42 What is a Model ? Psychologists have used flow charts to try and explainhow memory worksInformation-processingsystems are similar to theworkings of acomputer.There is a temporarystore, a STM and LTM store. Temporary store = buffer on a computer
43 The Multi Store Model Stimulus input Attention Rehearsal Sensory memory STM LTMVisual, auditory Acoustic coding semantic coding‘Haptic’ coding limited capacity Unlimited capacityLimited capacity brief duration Unlimited durationVery brief durationRehearsal Loop
44 Evidence for a distinction between STM and LTM Glanzer and Cunitz (1966): When participants were distracted they lost the recency effect but not the primacy effectLong term memory:The Primacy effect( beginning of a word list)Short term memory:Recency effect( the end of a word list)Their work showed thatthere was a differencebetween STM store and LTM store
45 Evaluating Glanzer and Cunitz (1966): Laboratory studies: ?Validity: ?
46 Weaknesses Different types of information: Some data is a lot more excitingand therefore easier to remember.It’s not always about how much!Repetition vs Semantic:Craik and Lockhart found thatinformation is remembered betterif it is processed with meaningrather than simple rehearsal.
47 Weaknesses Flashbulb memory: This supports Semantic inputting Kulik and Brownargue that shocking eventsare imputed without rehearsal.Linear: Ruchkin (1999)Information in LTM helpsto improve recall from STM.(words with meaning vs wordswithout)
48 Weaknesses Brain Damage: It has been shown that people with damaged STM do not necessarily haveimpairment to their LTM.Artificial Experiments: Laboratoryexperiments do not necessarilyshow us how we behave in thereal world.
49 The Working Memory Model Baddeley and Hitch believe that memory is much more complex than the Multi-story model suggests. They focused on short-term memory as an active process with different components
50 The Working Memory Model Baddeley and Hitch believed thatthere was more than one componentto STM.One for information that we hearOne for information that we see.Therefore we can do two tasksat once, i.e. driving a car andhaving a conversation at the same timeattention test - Google Video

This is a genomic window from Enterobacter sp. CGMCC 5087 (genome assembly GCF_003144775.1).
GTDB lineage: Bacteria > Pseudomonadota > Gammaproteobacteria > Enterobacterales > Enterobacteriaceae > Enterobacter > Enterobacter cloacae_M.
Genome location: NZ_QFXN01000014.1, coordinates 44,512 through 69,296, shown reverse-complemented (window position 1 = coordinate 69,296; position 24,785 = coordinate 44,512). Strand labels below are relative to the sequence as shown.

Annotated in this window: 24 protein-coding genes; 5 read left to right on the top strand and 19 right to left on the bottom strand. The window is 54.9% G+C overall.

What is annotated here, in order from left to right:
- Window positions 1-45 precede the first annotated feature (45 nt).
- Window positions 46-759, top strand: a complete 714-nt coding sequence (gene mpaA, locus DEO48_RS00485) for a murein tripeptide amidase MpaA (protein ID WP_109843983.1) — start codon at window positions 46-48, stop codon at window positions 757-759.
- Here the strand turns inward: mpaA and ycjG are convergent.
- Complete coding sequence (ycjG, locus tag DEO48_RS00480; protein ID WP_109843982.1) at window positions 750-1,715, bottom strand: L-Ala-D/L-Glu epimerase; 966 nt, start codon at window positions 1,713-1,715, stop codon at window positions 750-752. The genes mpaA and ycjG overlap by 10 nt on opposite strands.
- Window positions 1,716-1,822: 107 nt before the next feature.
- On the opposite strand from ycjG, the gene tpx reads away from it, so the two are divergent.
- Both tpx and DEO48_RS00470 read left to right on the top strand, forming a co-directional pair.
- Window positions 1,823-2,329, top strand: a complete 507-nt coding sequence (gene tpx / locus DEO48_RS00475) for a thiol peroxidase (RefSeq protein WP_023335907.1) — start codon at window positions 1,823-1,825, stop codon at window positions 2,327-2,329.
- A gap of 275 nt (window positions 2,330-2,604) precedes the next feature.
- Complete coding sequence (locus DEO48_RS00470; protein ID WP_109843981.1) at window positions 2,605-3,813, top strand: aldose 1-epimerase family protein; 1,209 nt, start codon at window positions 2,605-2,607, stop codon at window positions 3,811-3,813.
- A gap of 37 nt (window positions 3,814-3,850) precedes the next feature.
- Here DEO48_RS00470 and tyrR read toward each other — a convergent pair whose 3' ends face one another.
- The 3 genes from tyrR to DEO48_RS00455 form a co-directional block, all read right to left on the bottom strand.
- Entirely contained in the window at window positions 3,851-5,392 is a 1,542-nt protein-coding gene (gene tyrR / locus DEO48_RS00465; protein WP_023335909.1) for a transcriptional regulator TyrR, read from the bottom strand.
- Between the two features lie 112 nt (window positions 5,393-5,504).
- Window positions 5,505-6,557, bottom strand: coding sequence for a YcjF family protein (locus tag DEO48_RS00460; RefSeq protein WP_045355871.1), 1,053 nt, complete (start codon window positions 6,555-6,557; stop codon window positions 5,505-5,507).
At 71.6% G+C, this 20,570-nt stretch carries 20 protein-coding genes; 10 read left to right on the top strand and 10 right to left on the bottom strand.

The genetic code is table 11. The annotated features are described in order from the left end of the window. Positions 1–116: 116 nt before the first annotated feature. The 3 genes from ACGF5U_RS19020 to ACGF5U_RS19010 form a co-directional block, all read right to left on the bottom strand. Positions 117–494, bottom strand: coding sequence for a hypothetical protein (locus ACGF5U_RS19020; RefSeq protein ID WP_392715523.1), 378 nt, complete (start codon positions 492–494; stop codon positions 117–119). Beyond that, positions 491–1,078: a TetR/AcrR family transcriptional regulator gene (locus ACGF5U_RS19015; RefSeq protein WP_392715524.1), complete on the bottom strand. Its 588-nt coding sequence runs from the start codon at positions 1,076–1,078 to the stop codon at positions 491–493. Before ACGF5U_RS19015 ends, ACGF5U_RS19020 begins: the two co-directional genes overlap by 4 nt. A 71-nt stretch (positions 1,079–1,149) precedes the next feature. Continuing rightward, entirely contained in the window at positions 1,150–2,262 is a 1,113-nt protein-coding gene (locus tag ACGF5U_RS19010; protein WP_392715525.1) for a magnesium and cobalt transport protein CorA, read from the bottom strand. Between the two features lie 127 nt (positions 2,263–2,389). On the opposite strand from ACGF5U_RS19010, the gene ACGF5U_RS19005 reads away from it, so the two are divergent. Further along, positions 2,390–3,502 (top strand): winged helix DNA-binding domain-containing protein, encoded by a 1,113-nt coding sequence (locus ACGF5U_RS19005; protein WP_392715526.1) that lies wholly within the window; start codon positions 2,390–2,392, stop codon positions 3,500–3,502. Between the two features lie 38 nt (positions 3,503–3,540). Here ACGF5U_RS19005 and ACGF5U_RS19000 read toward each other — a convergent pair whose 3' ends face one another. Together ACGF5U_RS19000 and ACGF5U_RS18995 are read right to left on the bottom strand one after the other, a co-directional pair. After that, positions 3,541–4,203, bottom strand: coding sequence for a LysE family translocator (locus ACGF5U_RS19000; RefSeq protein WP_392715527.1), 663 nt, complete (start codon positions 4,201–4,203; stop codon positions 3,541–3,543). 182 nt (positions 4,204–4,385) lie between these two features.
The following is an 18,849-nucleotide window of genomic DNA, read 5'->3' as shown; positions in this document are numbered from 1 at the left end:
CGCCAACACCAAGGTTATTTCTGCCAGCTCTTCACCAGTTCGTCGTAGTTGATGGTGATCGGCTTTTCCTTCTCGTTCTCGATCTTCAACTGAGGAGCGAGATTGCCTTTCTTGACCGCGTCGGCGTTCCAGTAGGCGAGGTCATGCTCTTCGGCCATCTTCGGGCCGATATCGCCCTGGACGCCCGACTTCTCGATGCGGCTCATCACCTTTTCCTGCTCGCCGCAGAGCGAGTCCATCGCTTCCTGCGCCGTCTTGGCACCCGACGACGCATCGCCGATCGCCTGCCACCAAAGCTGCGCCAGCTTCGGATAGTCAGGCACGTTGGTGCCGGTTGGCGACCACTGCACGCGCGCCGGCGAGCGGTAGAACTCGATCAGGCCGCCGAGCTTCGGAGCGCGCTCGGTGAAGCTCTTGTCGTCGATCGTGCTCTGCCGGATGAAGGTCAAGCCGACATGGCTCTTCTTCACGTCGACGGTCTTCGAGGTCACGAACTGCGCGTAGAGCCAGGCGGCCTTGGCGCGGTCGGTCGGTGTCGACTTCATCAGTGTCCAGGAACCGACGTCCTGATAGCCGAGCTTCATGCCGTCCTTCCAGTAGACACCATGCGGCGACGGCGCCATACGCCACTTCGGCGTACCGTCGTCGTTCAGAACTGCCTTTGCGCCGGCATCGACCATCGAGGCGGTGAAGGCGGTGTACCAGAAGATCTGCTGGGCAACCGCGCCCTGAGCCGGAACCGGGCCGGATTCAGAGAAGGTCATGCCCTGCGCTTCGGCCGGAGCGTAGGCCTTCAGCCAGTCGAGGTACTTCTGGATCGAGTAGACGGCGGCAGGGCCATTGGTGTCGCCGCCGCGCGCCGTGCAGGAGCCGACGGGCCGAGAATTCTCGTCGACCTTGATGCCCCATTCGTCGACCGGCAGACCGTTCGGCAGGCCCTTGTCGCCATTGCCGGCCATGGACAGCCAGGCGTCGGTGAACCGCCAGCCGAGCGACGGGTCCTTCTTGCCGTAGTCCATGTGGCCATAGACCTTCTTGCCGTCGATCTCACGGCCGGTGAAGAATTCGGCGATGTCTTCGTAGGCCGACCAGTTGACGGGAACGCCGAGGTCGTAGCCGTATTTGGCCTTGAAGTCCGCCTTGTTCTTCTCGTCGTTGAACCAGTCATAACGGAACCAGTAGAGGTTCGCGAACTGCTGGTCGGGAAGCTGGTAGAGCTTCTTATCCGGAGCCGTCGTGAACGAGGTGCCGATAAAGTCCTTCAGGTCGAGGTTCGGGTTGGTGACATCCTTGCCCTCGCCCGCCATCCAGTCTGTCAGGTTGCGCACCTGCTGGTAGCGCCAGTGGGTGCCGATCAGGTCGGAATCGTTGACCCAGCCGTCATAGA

52 The Working Memory Model There are three different componentsThe Central Executive: Responsible for all the processing and attention tasks.The Phonological Loop: The temporary storage system for verbal information.The Visuo-spatial sketchpad: The temporary storage system for visual information
54 This part of the loop holds Phonological store:This part of the loop holdsthe words you hear, likean inner ear.Articulatory control system:This is where words are silentlyrepeated or rehearsed, like aninner voice.
55 Evidence for Working Memory Baddeley et al ran numerousexperiments and found evidenceto support the existence of the Phonological loop, the Visuo-spatial sketchpad and the Central Executive
56 Evidence for the Visuo-Spatial Baddeley et al (1973) showed two tasksF H L Task one: identify the angles on a letterTask two: Follow a spotlightThey could not do both tasks together.They could do one visual task andone auditory task.This shows that there is a differencebetween the phonological loop and the visual-spatial sketchpad
57 Evidence for the Phonological loop Baddeley et al (1975): presented lists of wordsWith one syllable: Harm, Wit, TwiceWith multi syllables: Organisation, UniversityIt takes longer to say multi syllable word, therefore participant remembered more single syllable wordsThis shows that we remember information by listening to the word in our heads. Shorter words take shorter time to rehearse
58 Strength and Weaknesses of Working memory. This model is generally accepted throughout the psychological world. It has a much more in-depth and logical interpretation of STM
59 WMM Information TasksRead and highlight the information on the WMM and as a group summarise 10 key pointsExplain one case study and two lab studies that support the WMM.Identify a criticism of each of the above research methodsExplain two weaknesses of the model (4 marks)